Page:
ERROR to the circuit court for the district of Columbia, in an action of assumpsit, brought by Preston against Young, upon a quantum meruit for work and labour.
At the trial below, the defendant, Young, offered in evidence a sealed agreement between the parties, and offered further evidence that the work and labour, for which this action was brought, were done in consequence of that agreement; and prayed the court to instruct the jury that if, from the evidence, they should be of opinion that the said work and labour was done in consequence of the sealed agreement, the action of assumpsit would not lie; which instruction the court refused to give, evidence having been offered to the jury that the plaintiff was prevented from completing the work mentioned in the agreement, by the defendant, who employed another person to finish it.
But the court instructed the jury that if, from the evidence, they should be of opinion that the plaintiff was prevented by the defendant from proceeding to complete the said work, according to the said agreement, in a reasonable time, then the plaintiff had a right to recover, in this form of action, from the defendant, as much money as the plaintiff deserved to have for the work done by him for the defendant, although the same was done in consequence of the said agreement, and although the whole work mentioned in the said agreement was not completed. To which refusal and instruction the defendant excepted; and the judgment below being against him, he brought his writ of error.
Upon the opening of the case, This Court, without argument, reversed the judgment.
On a subsequent day, C. Simms, one of the counsel for the defendant in error, not having been present at the opening of the case, was permitted by the court to cite authorities in support of the opinion of the court below, and cited the following: Towers v. Barrett, 1 T. R. 133. where it was decided that assumpsit for money had and received will lie to recover money paid on a contract which is put an end to, as where, either by the terms of the contract it is left in the plaintiff's power to rescind it by any act, and he does it; or where the defendant assents to its being rescinded. In that case, the counsel for the defendant admitted, that when the party has done any thing to preclude himself from going into the contract, then money had and received will lie. Buller, J. said 'the defendant left it in the power of the plaintiff to put an end to the contract. If the contract be open, the plaintiff's demand is not for the whole sum, but for damages arising out of that contract.'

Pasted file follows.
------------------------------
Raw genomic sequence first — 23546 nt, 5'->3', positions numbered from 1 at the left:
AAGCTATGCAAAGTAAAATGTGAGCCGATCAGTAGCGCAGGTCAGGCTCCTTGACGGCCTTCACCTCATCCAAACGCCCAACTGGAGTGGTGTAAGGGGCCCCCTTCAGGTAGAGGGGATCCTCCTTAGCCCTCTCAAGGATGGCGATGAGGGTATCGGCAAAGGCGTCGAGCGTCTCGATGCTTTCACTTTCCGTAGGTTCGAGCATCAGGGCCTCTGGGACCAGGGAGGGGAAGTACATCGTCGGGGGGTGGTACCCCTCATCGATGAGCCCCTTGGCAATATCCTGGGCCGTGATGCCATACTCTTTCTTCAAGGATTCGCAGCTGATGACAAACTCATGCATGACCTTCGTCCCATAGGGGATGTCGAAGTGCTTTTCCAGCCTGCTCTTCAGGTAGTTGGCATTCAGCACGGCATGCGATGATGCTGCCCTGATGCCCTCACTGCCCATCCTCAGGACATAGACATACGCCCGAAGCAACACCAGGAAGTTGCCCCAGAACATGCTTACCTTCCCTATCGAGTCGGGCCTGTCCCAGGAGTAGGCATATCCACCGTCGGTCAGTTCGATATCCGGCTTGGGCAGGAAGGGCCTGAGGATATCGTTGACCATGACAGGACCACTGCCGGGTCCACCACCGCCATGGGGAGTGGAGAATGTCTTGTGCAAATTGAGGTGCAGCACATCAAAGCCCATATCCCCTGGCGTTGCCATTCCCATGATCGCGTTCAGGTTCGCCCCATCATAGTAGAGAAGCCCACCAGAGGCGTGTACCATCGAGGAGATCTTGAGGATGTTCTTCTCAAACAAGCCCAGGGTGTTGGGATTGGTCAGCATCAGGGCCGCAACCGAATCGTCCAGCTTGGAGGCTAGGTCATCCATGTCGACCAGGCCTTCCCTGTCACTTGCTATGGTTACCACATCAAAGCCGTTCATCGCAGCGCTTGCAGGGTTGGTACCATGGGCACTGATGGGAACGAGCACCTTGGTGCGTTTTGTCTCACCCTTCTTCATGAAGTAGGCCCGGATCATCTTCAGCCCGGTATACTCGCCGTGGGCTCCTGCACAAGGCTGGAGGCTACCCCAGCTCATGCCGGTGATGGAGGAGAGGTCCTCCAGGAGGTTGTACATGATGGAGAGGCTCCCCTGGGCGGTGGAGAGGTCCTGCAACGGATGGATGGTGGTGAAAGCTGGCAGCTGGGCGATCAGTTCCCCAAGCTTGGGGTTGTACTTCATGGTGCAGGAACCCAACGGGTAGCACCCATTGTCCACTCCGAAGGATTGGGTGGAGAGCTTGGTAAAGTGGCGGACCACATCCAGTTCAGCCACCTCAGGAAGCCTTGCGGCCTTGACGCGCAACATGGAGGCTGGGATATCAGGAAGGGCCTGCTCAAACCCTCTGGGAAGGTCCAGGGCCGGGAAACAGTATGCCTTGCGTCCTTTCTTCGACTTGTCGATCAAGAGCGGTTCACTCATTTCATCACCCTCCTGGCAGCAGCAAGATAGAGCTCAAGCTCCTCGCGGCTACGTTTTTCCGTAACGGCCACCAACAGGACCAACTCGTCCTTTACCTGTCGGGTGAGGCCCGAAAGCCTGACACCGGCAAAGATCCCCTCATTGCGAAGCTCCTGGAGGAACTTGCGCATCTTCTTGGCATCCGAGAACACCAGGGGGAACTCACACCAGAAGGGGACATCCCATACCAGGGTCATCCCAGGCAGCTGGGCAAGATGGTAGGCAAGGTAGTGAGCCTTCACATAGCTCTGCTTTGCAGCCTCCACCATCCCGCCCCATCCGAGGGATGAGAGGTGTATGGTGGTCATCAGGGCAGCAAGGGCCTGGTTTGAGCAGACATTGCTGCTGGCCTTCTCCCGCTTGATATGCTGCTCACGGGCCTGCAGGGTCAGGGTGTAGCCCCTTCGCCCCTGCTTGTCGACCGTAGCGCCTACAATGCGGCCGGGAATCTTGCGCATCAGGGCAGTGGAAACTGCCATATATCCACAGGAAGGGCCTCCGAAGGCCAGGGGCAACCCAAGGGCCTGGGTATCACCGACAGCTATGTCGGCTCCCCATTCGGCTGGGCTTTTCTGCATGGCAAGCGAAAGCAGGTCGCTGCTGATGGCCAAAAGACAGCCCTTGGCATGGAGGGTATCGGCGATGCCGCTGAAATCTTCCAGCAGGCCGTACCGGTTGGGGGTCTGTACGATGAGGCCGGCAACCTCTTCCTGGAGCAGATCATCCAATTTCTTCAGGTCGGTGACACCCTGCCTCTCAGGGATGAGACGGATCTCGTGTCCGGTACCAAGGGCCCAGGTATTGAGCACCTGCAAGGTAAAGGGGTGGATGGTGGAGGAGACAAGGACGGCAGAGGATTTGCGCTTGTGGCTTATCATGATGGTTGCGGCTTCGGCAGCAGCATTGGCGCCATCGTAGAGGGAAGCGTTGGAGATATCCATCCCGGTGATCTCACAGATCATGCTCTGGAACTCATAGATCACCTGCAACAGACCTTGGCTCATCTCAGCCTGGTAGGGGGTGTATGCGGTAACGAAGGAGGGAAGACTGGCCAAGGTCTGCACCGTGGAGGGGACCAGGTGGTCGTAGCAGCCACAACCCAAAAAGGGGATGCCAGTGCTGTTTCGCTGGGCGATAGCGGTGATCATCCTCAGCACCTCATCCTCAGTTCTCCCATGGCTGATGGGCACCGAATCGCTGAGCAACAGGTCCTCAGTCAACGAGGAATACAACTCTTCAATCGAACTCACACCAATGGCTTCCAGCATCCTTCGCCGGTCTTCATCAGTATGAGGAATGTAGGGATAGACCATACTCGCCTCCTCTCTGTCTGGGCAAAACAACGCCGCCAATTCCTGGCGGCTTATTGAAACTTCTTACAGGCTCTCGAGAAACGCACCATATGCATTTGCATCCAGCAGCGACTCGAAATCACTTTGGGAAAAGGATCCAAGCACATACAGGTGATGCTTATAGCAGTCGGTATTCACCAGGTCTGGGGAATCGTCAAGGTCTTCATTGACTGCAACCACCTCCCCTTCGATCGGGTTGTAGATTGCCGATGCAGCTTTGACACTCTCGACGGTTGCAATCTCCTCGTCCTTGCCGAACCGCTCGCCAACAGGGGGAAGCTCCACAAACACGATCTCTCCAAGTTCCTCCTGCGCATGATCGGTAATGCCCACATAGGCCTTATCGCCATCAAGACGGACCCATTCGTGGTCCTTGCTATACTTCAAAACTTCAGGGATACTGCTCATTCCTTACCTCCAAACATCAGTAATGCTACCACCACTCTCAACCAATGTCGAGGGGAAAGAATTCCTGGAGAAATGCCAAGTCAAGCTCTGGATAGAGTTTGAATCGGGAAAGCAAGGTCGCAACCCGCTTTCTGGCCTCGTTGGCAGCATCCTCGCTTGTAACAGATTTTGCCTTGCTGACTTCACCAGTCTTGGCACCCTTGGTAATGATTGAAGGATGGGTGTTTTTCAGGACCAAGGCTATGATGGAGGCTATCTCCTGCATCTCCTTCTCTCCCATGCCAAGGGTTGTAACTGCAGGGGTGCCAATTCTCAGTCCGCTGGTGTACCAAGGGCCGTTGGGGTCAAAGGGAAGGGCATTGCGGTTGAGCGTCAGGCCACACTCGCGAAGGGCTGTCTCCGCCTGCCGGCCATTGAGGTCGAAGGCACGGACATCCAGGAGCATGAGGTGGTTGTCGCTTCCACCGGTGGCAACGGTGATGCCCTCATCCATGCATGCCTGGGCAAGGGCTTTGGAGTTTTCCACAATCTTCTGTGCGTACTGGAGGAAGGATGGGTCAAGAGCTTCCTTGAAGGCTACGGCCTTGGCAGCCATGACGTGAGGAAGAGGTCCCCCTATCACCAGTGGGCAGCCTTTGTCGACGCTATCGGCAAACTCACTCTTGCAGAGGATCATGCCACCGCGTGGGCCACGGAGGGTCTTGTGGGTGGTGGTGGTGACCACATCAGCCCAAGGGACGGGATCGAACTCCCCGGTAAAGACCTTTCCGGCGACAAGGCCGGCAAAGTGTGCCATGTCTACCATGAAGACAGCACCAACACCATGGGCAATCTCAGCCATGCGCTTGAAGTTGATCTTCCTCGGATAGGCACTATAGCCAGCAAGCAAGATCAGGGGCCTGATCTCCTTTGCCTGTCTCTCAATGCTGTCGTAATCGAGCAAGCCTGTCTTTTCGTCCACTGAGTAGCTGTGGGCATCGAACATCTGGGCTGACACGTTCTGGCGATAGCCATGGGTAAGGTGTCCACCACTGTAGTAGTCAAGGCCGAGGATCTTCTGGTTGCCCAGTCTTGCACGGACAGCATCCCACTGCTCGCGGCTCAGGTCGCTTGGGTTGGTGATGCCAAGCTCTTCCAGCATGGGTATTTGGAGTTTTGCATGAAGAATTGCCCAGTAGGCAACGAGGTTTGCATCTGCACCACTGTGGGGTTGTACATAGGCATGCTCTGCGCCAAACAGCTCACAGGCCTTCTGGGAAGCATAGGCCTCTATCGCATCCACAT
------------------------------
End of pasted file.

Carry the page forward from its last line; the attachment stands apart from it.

So in Giles v. Edwards, 7 T. R. 181. there was a special contract between the plaintiff and the defendant, which the defendant had prevented the plaintiff from completing. The court was clearly of opinion, that 'as by the defendant's default the plaintiffs could not perform what they had undertaken to do, they had a right to put an end to the whole contract, and recover back the money they had paid under it.' So here, Simms contended, that as the defendant had prevented the plaintiff from completing the contract, the plaintiff had a right to put an end to it. If he had paid money under the contract, he would have had a right to recover it back; but as instead of advancing money, he had done work and labour, which could not be recovered back in specie, he had a right to recover its value.
So in 1 Powell on Contracts, 417. 'If he, who is benefited by another's fulfilling his contract or agreement, is the occasion why it is not carried into execution; the contract or agreement is thereby entirely dissolved, and the party bound discharged from his obligation.'
But notwithstanding these authorities, The Court adhered to their first impression, some of the judges saying, that the plaintiff had a clear right of action upon the sealed instrument; he might aver in his declaration that he had, in part, performed the work, and was ready to do the rest, but was prevented by the defendant. And whenever a man may have an action on a sealed instrument, he is bound to report to it.
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